That portion of the body 10, in FIGS. 6 to 10, which extends with the tapered bore 12 is recessed or fluted on four sides in a manner to reduce material thickness and to provide a continuous image of the float 24' extending substantially across the flute. To achieve this image of the float, the flutes are defined by a curved surface as shown in FIG. 9, and one fluted side is provided with two read-out scales 24', one on each side of the float bore. The square end portions of the body 10' in the modification shown in FIGS. 6 to 10 also have transverse screw-threaded passages 30 and 32 leading to counterbores l4 and 16. In this modification, a control valve 34 is shown mounted at the large end of the tapered float bore in FIG. 8 instead of at the small end asin FIG. 3.
It will be seen from the foregoing that I have provided a flowmeter body particularly adapted to being formed as a casting of synthetic thermoplastic material. The body has sufficient rigidity to permit the screwthreaded connection thereto of rigid supporting inlet and outlet fluid conduits, while being reduced in crosssectional area in a manner to facilitate more uniform as well as more rapid cooling of the mold. The crosssectional area of an intermediate portion of the length of the body is reduced by the tapered float bore and by fluting and the cross-sectional area of the end portions thereof by large diameter counterbores. The longitudirial passageway extending completely through the body and comprising the tapered bore 12 and counterbores 14 and 16 permits passing a cooling fluid therethrough during molding, thereby to control the relative cooling rates of the interior and exterior surfaces of the body.
1. In a flowmeter, a rigid elongated injection molded body member of transparent thermoplastic material having a tapered float bore formed therein coextending with an intermediate portion of the length thereof and counterbores extending from the ends of said tapered bore to the ends of said body, a flow rate indicating float in said bore, and said intermediate portion of said body being fluted to substantially reduce the crosssectional area thereof whereby the cross-sectional area nectors having surfaces engaged by said control valve to control the flow through said tapered bore, and said flow control valve and said closure plug having similar screw-threaded portions whereby they may be interchangeably mounted at the ends of said body.
2. The flowmeter claimed in claim 7 in which there are four flutes formed in said intermediate body portion, in which the surface defining each flute comprises a flat bottom surface portion and two flat outwardly diverging side surface portions, in which said bottom surface portion is at least as wide as the diameter of said float, in which the angle of divergence of said side surface portions is such as to preclude secondary images of said float, and in which a rate-of-flow scale is molded inat least one of said side surface portions.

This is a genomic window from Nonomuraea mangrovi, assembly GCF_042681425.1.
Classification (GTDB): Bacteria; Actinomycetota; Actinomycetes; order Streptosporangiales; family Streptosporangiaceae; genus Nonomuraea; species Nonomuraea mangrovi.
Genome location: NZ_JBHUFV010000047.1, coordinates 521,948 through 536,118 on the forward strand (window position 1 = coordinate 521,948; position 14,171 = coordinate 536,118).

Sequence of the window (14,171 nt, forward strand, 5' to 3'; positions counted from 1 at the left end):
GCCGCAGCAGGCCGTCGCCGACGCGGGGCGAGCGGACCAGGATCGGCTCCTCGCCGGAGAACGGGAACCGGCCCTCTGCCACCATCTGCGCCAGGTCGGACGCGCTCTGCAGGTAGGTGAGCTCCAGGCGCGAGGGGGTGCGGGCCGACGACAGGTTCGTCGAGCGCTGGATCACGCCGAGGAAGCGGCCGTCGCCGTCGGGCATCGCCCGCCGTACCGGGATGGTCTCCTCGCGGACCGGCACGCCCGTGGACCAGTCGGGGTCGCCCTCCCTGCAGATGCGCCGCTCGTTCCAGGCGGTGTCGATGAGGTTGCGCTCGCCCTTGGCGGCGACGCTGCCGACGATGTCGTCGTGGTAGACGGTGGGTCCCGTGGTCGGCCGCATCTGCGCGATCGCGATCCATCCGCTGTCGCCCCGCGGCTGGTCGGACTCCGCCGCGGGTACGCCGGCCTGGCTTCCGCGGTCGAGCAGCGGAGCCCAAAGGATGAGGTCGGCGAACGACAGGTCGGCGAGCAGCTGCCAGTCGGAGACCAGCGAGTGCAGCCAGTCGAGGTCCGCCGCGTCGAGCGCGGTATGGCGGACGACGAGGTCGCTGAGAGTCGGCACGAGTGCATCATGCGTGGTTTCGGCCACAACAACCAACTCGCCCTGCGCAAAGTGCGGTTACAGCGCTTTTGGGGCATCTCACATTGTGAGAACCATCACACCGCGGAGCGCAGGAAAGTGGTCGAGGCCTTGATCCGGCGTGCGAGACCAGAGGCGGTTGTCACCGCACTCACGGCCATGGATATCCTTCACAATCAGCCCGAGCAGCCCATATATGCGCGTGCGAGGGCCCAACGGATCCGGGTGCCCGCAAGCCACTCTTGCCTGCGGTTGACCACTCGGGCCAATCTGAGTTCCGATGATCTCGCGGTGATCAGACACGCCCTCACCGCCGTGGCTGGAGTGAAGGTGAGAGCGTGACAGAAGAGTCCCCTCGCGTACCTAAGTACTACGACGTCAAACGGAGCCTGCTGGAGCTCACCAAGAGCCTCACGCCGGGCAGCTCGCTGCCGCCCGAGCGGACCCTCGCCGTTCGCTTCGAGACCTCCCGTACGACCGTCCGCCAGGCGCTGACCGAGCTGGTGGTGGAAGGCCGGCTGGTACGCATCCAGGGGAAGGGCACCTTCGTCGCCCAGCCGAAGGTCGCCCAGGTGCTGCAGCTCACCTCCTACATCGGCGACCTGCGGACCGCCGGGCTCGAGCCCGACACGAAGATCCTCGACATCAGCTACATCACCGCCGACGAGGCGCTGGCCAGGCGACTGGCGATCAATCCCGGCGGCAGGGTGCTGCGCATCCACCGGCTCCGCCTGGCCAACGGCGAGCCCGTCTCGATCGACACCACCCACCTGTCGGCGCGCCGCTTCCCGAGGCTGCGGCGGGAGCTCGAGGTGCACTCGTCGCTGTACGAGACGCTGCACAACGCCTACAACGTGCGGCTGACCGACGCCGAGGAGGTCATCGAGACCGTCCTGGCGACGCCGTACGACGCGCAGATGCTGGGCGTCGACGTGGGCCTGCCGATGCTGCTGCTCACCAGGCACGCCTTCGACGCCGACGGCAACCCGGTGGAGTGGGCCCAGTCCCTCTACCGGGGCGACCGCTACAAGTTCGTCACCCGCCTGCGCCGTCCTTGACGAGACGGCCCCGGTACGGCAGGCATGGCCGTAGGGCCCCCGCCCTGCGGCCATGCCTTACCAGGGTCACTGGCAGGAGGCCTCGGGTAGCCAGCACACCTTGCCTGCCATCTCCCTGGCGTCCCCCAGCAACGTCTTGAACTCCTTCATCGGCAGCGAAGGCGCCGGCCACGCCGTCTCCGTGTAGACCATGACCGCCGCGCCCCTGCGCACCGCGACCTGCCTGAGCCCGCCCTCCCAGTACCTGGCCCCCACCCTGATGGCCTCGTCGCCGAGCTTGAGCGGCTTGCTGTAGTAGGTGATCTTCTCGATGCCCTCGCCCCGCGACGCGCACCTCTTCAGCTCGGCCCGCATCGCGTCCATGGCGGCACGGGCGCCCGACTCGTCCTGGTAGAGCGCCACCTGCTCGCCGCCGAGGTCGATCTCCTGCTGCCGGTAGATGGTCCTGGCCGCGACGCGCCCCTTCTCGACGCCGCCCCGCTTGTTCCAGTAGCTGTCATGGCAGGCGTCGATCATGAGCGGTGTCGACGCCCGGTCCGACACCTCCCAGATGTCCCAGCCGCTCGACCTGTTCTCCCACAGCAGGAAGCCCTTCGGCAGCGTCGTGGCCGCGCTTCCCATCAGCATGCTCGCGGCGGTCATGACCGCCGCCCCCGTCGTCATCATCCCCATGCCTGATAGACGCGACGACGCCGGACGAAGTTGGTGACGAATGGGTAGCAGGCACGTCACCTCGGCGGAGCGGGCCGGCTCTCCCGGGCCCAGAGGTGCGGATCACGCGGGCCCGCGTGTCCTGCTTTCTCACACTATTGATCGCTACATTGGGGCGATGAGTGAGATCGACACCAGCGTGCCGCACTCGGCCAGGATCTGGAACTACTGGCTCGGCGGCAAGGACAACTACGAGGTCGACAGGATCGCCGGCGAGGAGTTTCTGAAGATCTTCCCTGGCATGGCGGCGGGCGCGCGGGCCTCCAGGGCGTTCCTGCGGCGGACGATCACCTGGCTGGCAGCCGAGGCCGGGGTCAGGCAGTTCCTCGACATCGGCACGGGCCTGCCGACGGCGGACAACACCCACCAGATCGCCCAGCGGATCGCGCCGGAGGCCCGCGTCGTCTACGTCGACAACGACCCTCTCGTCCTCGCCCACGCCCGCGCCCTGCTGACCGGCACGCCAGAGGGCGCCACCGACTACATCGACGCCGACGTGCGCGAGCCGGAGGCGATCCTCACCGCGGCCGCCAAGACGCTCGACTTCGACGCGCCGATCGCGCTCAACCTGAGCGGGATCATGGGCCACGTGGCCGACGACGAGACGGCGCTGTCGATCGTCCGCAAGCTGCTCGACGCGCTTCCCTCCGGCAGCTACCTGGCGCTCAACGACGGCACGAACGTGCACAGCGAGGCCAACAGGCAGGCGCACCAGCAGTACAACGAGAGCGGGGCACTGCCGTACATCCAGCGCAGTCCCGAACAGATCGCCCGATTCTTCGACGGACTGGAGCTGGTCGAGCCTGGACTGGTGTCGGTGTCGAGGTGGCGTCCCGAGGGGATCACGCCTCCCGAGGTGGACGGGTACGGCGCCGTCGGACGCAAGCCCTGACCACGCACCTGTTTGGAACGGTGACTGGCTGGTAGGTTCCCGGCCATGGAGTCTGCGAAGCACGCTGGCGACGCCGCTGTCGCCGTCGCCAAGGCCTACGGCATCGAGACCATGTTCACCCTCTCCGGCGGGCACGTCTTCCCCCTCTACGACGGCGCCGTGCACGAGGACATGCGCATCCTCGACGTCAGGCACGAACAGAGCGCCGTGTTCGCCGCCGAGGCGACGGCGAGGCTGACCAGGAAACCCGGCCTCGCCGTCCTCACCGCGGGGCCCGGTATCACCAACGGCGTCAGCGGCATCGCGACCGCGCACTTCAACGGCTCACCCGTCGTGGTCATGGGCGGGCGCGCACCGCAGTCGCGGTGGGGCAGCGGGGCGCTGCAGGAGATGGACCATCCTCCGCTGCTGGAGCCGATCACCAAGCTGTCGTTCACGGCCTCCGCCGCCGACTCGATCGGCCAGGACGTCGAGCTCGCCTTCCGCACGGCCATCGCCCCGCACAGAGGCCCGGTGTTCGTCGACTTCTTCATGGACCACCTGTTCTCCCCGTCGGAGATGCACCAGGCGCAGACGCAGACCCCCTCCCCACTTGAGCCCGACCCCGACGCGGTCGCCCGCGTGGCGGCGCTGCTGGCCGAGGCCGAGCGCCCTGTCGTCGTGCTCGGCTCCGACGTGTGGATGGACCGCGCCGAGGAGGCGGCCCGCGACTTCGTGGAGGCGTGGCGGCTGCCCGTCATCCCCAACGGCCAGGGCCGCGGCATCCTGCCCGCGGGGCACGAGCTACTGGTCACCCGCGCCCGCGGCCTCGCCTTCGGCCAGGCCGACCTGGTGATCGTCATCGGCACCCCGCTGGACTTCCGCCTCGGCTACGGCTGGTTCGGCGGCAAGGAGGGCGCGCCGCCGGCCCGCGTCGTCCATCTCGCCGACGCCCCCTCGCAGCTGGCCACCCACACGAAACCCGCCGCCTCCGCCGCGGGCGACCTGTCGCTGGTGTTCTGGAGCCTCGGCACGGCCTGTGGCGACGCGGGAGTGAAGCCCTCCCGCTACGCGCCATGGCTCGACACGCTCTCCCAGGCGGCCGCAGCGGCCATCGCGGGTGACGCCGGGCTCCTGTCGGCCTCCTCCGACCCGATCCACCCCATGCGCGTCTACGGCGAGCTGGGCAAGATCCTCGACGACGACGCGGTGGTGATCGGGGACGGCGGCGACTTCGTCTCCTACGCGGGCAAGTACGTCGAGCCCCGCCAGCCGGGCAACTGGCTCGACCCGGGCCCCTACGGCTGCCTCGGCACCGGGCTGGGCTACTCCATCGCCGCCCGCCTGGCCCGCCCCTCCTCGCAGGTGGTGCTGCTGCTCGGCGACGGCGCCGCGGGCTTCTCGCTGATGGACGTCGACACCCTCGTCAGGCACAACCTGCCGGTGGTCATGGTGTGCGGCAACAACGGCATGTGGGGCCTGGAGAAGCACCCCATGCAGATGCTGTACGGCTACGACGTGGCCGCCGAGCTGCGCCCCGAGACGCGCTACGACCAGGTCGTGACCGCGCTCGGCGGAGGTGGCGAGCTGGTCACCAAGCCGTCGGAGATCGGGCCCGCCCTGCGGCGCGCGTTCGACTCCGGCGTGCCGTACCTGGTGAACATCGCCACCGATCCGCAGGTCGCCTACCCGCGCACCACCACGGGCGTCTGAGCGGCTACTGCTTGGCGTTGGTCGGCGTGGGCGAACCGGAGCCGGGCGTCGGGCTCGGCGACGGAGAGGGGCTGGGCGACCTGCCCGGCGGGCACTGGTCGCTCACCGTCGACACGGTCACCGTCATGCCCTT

3. The flowmeter claimed in claim 7 in which there are four flutes formed in said intermediate body portion, in which the surface defining each flute is curved, in which the curvature of the surface defining at least one of said flutes is such as to provide an image of said float extending substantially across the width of said flute, and in which a rate-of-flow scale is molded inthe surface defining at least one of said flutes.
4. An elongated injection molded flowmeter body of transparent thermoplastic material having sufficient rigidity to be self-supporting when directly connected to piping conducting the flow of fluid to be metered, said body having a tapered float bore extending through an intermediate portion of its length and substantially larger diameter counterbores extending from the ends of said tapered bore to the ends of said body, and said intermediate portion of said body coextending with said float bore being fluted to substantially reduce its cross-sectional area whereby the cross-sectional area of said body is substantially reduced throughout its length, said intermediate portion of said body having four equal flutes, the surface of each flute being defined by a flat bottom surface and two outwardly diverging flat surfaces thereby to provide four radial stiffening ribs, said flat bottom portions being at least as wide as the larger diameter of said float bore and the angle of divergence of said side surface portions being such as to preclude secondary images of a float in said float bore.
5. The flowmeter body claimed in claim 11 which further includes a rate-of-flow scale molded in at least one of said diverging side surfaces of at least one of said
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|International Classification||G01F1/20, G01F1/22|